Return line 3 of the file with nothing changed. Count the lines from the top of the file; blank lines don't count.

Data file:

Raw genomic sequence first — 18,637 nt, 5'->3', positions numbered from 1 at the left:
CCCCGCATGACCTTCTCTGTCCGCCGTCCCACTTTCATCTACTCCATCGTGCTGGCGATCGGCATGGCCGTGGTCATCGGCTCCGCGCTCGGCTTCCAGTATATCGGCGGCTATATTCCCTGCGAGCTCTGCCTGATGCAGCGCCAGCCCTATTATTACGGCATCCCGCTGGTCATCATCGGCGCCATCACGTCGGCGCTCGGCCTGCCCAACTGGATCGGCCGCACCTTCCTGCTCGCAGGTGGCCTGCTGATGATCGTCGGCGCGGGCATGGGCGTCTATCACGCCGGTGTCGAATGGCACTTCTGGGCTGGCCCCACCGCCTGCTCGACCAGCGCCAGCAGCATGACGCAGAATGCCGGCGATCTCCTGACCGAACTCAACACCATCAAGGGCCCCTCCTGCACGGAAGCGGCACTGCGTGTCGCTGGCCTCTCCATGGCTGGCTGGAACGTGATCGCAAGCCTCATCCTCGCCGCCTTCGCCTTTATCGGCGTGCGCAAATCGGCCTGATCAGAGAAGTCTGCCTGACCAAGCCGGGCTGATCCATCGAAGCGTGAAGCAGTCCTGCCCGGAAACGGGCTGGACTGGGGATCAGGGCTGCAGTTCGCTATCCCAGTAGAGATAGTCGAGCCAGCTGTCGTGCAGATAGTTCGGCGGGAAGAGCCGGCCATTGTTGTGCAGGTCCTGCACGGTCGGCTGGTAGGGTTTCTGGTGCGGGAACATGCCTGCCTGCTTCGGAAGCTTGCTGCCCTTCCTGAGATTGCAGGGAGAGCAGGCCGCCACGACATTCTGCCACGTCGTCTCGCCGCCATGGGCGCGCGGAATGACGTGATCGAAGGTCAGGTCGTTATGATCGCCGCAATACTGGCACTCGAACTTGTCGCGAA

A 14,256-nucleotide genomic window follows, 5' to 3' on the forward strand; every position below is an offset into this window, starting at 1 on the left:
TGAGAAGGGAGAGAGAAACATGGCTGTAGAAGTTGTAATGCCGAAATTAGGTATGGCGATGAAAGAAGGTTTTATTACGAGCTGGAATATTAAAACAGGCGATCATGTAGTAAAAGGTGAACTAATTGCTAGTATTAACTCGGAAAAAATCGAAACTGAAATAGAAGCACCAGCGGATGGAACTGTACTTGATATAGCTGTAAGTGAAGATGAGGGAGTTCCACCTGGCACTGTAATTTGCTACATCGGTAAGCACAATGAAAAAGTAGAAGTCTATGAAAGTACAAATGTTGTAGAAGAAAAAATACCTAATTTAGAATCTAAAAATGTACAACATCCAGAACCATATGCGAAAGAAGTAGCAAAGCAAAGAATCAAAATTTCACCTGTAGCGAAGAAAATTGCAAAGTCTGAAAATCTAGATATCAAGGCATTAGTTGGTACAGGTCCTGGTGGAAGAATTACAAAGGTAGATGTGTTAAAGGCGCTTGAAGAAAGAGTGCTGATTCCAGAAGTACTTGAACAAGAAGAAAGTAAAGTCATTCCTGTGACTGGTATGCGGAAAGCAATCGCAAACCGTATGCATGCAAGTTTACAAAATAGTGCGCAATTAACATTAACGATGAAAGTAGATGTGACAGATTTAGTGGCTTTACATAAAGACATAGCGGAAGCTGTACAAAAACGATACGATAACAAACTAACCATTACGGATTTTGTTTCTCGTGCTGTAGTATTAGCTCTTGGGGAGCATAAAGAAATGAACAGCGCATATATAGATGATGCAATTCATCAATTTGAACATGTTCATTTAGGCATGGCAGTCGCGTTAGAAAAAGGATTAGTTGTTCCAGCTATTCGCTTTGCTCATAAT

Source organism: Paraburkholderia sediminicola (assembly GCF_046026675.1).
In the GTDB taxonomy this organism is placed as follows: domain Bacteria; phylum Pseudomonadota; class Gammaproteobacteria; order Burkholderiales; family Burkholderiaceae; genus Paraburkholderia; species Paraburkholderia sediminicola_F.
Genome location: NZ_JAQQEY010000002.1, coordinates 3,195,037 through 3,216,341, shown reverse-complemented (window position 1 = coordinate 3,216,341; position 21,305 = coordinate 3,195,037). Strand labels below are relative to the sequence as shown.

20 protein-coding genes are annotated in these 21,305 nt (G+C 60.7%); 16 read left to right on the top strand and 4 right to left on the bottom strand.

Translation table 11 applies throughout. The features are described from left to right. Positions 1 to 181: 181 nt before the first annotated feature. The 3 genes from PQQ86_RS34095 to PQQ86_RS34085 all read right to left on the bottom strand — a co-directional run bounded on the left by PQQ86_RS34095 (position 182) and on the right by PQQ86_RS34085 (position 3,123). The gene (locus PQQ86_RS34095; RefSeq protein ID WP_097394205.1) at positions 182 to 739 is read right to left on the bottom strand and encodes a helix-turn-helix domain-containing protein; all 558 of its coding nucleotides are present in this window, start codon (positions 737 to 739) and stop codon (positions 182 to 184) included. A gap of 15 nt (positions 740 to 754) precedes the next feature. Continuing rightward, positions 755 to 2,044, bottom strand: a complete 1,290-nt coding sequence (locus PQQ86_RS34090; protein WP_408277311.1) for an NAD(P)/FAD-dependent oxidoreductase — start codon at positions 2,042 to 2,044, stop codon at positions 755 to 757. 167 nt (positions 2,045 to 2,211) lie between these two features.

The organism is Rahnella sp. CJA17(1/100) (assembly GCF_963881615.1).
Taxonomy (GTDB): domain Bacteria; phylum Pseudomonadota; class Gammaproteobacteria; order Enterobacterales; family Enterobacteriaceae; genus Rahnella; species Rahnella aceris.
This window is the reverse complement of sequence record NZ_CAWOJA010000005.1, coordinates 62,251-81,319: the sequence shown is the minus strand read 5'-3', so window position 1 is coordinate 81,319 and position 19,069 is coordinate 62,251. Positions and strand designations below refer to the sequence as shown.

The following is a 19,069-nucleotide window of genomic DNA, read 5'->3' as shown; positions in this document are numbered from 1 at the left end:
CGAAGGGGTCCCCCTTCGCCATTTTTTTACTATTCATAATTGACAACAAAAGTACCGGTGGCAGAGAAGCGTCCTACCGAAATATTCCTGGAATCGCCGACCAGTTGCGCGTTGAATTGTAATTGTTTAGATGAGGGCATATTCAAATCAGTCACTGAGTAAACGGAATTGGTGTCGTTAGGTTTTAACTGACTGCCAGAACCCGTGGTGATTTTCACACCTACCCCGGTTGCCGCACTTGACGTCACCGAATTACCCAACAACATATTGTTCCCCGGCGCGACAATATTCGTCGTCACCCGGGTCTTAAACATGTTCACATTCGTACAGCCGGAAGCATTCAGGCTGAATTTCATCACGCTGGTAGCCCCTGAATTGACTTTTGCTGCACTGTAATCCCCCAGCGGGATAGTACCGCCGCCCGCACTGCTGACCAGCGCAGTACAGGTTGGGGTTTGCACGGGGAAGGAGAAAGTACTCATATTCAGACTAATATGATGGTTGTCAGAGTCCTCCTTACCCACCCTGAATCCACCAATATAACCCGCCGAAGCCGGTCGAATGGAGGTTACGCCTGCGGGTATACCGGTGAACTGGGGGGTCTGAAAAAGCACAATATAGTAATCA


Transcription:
A 14,256-nucleotide genomic window follows, 5' to 3' on the forward strand; every position below is an offset into this window, starting at 1 on the left: